What relevance does malicious intent have on defamation proceedings?

By on 8 March 2016 in Defamation with 0 Comments

Defamation Proceedings Malicious Intent Defamed Lawyer Legal Brisbane Queensland Australia Gold Coast Sunshine CoastIt is often the case that my clients ask this very question. Unfortunately, it is common for perpetrators to be motivated by malice when publishing defamatory material and proof of a malicious intent serves to render useless some of the defences that could be relied upon by a defendant in defamation proceedings.

How to prove a malicious intent

Malice is not a precise term and can include aspects of improper motive, ill will, knowledge of the falsity of the publication and reckless indifference to the truth or falsity. Examples of improper motive include:

  1. publication with an intent to cause harm to the plaintiff;
  1. attempting to obtain some progress or advantage through the publication, where the advantage is not connected with a privileged occasion; and
  1. the expression of an opinion that is not a genuine or honest opinion of the person making the statement.

Malice may be proven through the use of both intrinsic evidence inferred from the publication itself, and any extrinsic evidence (outside of the publication) that may demonstrate the defendant’s state of mind.

Defence of qualified privilege

The defence of qualified privilege under section 30 of the Defamation Act (Qld) 2005 (the Act) may be used by a defendant if they can prove the following elements:

  1. the recipient of the material has an interest or apparent interest in having information on some subject;
  1. the matter is published to the recipient in the course of giving to the recipient information on that subject; and
  1. the conduct of the defendant in publishing that matter is reasonable in the circumstances.

This defence is defeated under the Act if the plaintiff can prove that the publication of the defamatory material was actuated by malice. In general, this would require the plaintiff to prove that the publication had been a wrongful act, done intentionally or in bad faith and without a lawful excuse. It is important to note that merely demonstrating that the defamatory material was published for a reward does not defeat section 30 of the Act.

In Roberts v Bass (2002) 194 ALR 161, the High Court pointed out that in considering whether a plaintiff has proved malice, it is necessary that the plaintiff not only prove that an improper motive existed, but that it was the dominant reason for the publication of defamatory material. Therefore the presence of malice has to be a driving factor for the publication of the defamatory material.

Defence of honest opinion

The defence of honest opinion under section 31 of the Act is defeated if the plaintiff can prove that:

  1. the opinion was not honestly held by the defendant at the time the defamatory material was published; or
  1. the defendant did not believe that the opinion was honestly held by the employee or agent at the time the defamatory matter was published; or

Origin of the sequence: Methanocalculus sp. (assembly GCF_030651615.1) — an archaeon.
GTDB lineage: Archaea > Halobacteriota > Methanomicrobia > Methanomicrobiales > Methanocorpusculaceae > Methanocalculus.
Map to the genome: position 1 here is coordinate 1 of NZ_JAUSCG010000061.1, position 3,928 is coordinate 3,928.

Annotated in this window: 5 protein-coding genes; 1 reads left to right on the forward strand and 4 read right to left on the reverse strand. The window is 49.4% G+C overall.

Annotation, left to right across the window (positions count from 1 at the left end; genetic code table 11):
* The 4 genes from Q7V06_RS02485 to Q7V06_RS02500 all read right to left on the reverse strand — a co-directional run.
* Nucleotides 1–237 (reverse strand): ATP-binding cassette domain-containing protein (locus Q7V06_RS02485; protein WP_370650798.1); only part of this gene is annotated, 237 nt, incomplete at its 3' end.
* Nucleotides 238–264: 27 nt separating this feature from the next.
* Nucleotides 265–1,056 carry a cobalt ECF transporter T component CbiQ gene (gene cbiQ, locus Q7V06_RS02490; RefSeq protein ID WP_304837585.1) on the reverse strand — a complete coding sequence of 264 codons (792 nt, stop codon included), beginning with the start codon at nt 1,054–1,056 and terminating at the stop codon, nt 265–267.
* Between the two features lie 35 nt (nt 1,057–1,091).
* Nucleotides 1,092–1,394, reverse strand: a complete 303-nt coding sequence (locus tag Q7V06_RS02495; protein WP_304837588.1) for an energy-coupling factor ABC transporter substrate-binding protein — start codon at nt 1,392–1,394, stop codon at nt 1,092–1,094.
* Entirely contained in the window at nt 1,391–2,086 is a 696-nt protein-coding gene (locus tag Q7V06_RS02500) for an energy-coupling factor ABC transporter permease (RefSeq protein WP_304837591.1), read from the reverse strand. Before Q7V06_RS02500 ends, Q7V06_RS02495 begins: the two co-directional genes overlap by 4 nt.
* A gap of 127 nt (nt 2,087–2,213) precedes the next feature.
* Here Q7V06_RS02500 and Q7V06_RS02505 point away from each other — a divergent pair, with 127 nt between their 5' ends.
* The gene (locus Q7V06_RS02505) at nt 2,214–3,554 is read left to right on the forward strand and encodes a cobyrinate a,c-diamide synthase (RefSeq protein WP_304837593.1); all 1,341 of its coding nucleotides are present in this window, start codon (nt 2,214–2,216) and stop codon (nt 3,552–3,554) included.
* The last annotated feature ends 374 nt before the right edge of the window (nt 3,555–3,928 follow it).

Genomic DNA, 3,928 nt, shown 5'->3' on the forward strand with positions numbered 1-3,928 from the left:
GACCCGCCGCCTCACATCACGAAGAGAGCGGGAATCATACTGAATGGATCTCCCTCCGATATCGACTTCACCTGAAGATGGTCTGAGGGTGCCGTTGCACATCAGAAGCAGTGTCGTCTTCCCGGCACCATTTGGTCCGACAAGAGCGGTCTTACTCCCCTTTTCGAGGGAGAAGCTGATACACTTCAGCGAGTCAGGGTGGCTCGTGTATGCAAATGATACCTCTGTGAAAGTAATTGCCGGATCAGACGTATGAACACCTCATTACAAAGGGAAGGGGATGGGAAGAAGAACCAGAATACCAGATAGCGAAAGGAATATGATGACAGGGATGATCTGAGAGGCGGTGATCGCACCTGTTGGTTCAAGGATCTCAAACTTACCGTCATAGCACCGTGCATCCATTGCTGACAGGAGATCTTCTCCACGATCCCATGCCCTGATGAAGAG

1. the defendant had reasonable grounds to believe that the opinion was not honestly held by the commentator at the time the defamatory matter was published.

When proving that the opinion was not honestly held by the defendant, the defendant’s state of mind at the time of the publication is a relevant indicator. The defendant’s state of mind may be evidenced by factors such as:

  1. reckless indifference to the truth or falsity of the publication;
  1. a leap to a conclusion by the defendant without adequate evidence to justify such a leap; and
  1. a failure to recognise the significance of evidence that would reasonably cast doubt upon the defendant’s conclusions.

Defences defeated by dishonesty and other reasons

The following defences may also be defeated under the Act if the plaintiff proves that the defamatory material was not published honestly for the information of the public or the advancement of education:

  1. defence for publication of public documents – section 28 of the Act; and
  1. defence of fair report of proceedings of public concern – section 29 of the Act.

Overall, malicious intent has a significant impact on defamation proceedings, in that the majority of the defences under the Act are defeated if the plaintiff can prove that:

  1. the publication of the defamatory material was actuated by malice; or
  1. the defamatory material was not published honestly for the information of the public or the advancement of education.

If you any questions regarding defamation, please don’t hesitate to contact me.

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About the Author

About the Author: Angelo Venardos is a Special Counsel at Ferguson Cannon Lawyers and a part of the Business and Corporate team. Since being admitted to practise law in 1991, Angelo has practised in the private, public and not-for-profit sectors and, in doing so, gained an exceptionally diverse range of experience and expertise. Within the private sector, Angelo has acted in many complex disputes and transactions for a broad range of clients. .

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